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FCC Puts Broadcasters On Notice About NondiscriminatoryAdvertising

The FCC Tuesday advised TV and radio stations that they must
certify that their ad contracts are nondiscriminatory or face losing their

The FCC's Enforcement Bureau released the advisory and FCC
Chairman Julius Genachowski said "[i]t should be clear from today's advisory
that the Commission will vigorously enforce its rules against discrimination in
advertising sales contracts."

The FCC Tuesday said stations must complete the
certification in order to renew their station licenses, or alternately to
explain how not doing so should not be an "impediment" to renewal.

The requirement is aimed at "no Spanish or urban"
dictates in contracts, by which advertisers try to avoid urban or Latino

That certification was required as part of FCC Media
Ownership rule changes adopted by the FCC in December 2008 as part of the FCC's
attempt under Chairman Kevin Martin to loosen the newspaper-broadcast cross ownershipban.

The FCC took some heat last month from the Minority Media
& Telecommunications Council for what it said was inaction on diversity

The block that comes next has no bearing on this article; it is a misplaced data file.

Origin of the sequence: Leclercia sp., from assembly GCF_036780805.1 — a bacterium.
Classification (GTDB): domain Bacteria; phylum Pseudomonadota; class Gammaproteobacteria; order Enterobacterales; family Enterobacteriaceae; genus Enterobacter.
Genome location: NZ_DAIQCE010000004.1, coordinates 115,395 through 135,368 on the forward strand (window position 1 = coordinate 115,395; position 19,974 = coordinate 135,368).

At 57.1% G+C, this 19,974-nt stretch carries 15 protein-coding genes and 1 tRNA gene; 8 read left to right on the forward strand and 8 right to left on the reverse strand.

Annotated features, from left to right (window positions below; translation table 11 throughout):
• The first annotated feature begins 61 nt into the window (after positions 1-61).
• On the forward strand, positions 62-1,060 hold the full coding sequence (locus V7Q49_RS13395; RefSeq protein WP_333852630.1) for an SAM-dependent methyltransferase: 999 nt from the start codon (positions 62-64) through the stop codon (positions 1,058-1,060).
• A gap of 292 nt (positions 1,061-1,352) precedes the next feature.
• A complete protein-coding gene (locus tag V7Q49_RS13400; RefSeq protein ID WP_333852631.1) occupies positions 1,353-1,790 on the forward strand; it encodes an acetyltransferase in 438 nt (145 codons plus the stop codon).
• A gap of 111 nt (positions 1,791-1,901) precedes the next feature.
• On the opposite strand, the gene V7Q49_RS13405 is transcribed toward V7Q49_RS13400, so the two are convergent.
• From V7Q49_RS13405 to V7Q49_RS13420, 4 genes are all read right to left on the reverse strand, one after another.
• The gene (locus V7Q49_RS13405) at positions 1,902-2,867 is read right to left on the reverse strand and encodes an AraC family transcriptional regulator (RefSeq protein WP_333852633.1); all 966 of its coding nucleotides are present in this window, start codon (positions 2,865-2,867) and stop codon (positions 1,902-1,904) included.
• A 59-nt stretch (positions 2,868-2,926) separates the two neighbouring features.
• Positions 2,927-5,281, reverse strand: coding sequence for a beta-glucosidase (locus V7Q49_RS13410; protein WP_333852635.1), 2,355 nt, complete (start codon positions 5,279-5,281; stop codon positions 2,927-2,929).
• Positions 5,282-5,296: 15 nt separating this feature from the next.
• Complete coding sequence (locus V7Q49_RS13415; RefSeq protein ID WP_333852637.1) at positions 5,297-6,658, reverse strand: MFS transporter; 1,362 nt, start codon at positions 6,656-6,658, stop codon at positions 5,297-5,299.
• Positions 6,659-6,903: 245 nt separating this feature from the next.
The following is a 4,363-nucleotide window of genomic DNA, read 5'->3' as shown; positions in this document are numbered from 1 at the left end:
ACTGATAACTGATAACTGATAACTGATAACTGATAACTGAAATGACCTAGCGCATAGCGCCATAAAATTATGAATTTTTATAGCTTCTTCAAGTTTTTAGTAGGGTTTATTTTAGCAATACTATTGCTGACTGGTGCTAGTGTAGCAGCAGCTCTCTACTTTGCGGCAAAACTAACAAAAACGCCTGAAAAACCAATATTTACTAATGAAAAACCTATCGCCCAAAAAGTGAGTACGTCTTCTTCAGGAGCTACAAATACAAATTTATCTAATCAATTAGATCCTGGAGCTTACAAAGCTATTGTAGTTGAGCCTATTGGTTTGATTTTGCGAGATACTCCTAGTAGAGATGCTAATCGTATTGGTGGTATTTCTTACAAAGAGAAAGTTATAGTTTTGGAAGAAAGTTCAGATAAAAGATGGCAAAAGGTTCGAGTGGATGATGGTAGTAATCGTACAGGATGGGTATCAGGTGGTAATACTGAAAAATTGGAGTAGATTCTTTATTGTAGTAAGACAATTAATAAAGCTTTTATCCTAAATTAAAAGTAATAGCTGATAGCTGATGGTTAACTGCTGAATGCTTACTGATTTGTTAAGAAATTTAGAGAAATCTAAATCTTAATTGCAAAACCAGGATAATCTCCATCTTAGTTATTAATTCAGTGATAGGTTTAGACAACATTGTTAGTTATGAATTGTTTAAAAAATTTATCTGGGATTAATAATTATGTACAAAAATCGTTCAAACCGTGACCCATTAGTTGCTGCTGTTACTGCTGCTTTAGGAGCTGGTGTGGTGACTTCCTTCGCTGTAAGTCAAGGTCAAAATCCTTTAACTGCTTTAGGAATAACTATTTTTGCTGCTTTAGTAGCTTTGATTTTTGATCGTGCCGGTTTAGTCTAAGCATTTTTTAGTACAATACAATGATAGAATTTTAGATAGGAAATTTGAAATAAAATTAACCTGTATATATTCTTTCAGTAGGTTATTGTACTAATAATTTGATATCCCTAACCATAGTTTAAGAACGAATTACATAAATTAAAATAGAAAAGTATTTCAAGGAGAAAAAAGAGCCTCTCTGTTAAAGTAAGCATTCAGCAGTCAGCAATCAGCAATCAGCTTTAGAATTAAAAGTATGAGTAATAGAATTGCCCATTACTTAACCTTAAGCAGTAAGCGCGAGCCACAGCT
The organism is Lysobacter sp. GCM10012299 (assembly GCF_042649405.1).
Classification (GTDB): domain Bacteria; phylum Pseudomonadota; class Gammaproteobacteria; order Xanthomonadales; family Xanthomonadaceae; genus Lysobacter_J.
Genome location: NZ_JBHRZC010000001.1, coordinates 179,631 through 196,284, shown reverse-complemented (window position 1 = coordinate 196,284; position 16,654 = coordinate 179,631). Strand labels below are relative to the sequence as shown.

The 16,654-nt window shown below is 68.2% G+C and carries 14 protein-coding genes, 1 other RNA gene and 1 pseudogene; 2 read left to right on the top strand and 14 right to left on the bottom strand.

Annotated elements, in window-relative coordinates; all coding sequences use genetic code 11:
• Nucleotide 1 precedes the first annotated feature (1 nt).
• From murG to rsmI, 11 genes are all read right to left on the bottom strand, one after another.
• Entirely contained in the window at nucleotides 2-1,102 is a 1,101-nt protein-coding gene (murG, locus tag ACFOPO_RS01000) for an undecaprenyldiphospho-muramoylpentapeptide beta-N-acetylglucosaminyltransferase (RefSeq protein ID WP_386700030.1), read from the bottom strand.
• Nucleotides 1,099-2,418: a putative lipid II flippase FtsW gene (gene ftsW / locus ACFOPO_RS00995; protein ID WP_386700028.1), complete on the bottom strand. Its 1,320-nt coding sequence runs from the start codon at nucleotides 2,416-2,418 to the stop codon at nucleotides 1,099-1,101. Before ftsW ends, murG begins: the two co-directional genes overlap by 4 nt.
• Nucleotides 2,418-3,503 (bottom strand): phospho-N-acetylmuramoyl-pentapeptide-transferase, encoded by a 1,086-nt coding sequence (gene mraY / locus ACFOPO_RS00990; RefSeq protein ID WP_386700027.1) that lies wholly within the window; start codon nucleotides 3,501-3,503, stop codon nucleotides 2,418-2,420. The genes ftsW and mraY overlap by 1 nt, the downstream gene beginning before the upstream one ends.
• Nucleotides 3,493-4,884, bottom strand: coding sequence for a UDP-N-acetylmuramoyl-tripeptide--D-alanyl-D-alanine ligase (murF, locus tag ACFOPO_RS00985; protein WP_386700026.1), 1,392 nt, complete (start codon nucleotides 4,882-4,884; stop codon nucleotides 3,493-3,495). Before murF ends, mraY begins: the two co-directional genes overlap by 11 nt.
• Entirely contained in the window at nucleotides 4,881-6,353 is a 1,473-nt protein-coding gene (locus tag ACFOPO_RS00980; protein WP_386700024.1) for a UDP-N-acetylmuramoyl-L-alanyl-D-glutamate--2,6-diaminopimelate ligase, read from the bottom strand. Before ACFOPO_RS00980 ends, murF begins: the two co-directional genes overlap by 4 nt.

issues, including enforcing advertising nondiscrimination rules passed in 2007.
It was those rules that the 2008 certification requirement was meant to put
some teeth into.

The FCC March 14 released a new license renewal form that
included the certification, and the FCC wants broadcasters to be on notice that
they must comply or give the reason why.

"The advisory puts everyone on notice that the Commission
has no tolerance for this type of insidious discrimination," said Michele
Ellison, chief of the Enforcement Bureau, in announcing the advisory. "Our
leadership has asked us to bring renewed focus to these important broadcasting
issues.  We will work in close collaboration with the Media Bureau to give
this new requirement meaning." 

MMTC praised the FCC's advisory, and its designation of a senior FCC official as a compliance officer. "With strong enforcement, these actions by the Federal Communication Commission will finally bring to an end the practice of some advertisers' refusal to buy time on stations because they serve African American or Hispanic audiences," said MMTC President David Honig in a statement.